While technically true, I find it very upsetting that the government can offer legal immunity to a private entity if it "voluntarily" acts to enforce a law, and then claim that such enforcement is not subject to Constitutional oversight. I'm not sure the matter has actually been decided in court - if you know of such a case, please post it for us. I would hope that the courts would show the same skepticism.
Re: Re: Not every lawsuit against the TSA is valid
The defense would like to offer three counterarguments, any one of which should exculpate him:
1) Typos are common in online fora. Typos are particularly common on TechDirt, which does not allow editing of material once submitted. This should not be considered any more meaningful.
2) Notwithstanding the validity of (1), names are not a foolproof indicator of gender. Many common names are unisex, and many names commonly associated with a given gender are nonetheless held by people of the opposite gender. "Joan" could easily be male.
3) Notwithstanding the validity of (1) or (2), the defendant may not have bothered to read the judges name, and instead focus on his (or her) legal order.
So basically, despite a law saying they have to pony up certain information when requested to do so, they actually don't...
I'm guessing you haven't actually read the FOIA? It says they have to give you the information, unless it falls under one of the listed exceptions.
For example, classified documents are an exception. This is why I can't request all documents relating to the US nuclear arsenal. I think you'd agree that those documents really really should be exempt from the FOIA?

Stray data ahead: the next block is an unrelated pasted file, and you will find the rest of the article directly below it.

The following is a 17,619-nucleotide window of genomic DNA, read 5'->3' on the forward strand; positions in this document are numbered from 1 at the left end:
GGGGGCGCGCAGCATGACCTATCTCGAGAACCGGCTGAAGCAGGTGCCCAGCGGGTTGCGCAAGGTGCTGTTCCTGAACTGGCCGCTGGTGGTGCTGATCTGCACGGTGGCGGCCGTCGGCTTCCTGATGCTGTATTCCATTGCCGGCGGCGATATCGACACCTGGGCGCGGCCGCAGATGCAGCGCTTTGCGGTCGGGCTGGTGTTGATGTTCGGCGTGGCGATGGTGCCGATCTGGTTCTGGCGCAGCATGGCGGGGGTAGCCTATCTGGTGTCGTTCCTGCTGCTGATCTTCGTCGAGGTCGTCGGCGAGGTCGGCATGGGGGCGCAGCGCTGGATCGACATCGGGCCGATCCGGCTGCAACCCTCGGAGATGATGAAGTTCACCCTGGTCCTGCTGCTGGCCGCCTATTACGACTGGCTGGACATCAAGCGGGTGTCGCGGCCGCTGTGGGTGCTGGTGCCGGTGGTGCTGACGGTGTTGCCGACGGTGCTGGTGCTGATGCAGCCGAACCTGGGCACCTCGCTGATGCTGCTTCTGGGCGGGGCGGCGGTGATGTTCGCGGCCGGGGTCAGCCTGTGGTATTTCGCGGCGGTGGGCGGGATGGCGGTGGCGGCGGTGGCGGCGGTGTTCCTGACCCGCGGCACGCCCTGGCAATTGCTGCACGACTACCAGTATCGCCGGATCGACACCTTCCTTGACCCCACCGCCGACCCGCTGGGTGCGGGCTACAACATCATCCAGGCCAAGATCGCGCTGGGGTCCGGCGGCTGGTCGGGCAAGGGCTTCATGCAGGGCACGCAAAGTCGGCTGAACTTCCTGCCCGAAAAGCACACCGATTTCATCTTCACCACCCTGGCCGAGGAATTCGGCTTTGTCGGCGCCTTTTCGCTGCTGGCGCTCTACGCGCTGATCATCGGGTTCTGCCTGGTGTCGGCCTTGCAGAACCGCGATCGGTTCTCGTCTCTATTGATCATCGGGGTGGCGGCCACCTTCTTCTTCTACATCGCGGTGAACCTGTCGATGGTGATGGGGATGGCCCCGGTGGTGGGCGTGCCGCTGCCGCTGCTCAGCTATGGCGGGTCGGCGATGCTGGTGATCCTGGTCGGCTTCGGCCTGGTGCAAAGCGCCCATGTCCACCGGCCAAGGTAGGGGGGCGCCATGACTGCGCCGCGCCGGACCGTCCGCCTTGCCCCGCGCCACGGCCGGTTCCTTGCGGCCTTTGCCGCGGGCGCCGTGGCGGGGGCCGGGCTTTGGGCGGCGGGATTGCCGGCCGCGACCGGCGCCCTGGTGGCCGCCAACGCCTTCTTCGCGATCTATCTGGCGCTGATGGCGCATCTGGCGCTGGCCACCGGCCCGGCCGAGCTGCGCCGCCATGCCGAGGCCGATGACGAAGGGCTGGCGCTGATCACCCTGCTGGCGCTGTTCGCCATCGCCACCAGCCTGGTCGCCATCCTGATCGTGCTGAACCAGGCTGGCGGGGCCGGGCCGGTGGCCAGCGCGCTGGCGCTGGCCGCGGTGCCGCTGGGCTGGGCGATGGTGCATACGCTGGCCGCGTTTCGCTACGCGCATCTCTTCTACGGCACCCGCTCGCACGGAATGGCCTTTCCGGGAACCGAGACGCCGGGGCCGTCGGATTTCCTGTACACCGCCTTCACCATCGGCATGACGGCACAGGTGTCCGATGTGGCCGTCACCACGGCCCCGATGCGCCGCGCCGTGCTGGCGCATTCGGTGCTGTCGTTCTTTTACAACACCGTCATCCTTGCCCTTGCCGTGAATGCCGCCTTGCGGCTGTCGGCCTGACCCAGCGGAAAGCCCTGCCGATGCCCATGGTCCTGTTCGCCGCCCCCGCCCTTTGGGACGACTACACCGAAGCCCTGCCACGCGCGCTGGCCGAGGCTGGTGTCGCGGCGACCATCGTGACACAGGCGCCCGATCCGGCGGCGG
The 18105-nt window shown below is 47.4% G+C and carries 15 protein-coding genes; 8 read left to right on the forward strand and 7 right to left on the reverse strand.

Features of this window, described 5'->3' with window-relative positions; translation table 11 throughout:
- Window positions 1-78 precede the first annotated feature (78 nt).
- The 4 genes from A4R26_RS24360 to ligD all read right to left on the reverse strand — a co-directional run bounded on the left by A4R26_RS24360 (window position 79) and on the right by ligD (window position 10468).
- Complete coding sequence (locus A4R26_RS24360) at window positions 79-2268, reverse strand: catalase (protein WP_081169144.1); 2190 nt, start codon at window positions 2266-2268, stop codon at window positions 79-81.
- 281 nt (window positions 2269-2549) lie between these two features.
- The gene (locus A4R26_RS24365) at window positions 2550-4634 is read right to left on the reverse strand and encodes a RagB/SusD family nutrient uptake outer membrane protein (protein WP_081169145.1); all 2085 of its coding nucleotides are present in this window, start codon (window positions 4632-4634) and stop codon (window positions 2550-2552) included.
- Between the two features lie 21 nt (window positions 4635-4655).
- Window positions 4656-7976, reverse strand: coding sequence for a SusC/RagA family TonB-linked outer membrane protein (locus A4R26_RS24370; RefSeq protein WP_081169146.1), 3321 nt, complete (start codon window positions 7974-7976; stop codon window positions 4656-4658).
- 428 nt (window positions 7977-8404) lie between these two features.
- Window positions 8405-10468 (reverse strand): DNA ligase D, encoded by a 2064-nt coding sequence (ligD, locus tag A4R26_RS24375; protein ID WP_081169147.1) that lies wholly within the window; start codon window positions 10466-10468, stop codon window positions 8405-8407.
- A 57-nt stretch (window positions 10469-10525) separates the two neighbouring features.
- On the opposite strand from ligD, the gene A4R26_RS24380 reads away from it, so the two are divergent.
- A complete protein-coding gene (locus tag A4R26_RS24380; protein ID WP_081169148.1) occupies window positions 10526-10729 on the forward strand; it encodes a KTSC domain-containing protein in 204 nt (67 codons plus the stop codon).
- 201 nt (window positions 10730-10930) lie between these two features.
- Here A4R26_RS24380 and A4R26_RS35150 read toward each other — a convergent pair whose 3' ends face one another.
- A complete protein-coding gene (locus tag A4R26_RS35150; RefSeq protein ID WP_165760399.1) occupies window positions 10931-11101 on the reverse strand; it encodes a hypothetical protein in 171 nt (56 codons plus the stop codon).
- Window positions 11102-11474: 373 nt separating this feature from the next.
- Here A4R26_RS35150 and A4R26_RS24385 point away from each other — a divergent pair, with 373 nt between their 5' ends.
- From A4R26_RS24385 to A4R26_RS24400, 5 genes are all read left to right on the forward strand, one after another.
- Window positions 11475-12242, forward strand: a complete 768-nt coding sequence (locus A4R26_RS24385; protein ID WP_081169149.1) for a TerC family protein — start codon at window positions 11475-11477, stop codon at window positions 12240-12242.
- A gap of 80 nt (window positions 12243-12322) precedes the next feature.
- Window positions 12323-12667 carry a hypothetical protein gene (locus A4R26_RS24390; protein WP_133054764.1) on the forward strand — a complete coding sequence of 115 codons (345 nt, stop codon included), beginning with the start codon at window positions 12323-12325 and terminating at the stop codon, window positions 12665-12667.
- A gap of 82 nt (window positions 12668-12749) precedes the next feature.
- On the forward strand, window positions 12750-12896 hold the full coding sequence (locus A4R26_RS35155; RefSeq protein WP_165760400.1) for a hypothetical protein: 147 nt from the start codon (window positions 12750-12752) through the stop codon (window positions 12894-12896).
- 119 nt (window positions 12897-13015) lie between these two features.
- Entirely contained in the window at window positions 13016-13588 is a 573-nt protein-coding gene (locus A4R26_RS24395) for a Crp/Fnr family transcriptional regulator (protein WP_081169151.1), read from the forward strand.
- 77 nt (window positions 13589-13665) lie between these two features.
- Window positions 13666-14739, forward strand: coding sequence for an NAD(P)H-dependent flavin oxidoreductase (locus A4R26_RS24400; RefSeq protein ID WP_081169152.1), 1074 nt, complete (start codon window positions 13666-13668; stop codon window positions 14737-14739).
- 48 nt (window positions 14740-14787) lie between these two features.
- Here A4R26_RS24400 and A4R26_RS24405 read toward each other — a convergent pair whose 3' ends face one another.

The TSA invoked one of the exceptions. That's what the whole "SSI" thing is about. This judge can't rule on their SSI claim - it's outside her jurisdiction - and correctly tossed this case.
Look, I dislike the TSA as much as the next guy who isn't feeding from their trough. But that doesn't mean that every lawsuit against them is valid and deserves to succeed. Here's some interesting points you may have missed:
1) This lawsuit was filed 'pro se', meaning the guy is his own lawyer. That's a bad sign, especially considering how many free law services (like the ACLU) exist who would love to take the down TSA.
2) The original civil claims were dismissed in a previous order. What's left is a bunch of whining about how annoying their FOIA response is. Certainly the TSA treats FOIA requests with the same respect it gives a disabled traveler (i.e. none), but they have to really screw up to be liable in court. Given that Corbett did get the documents and footage, eventually, there's not much left to do.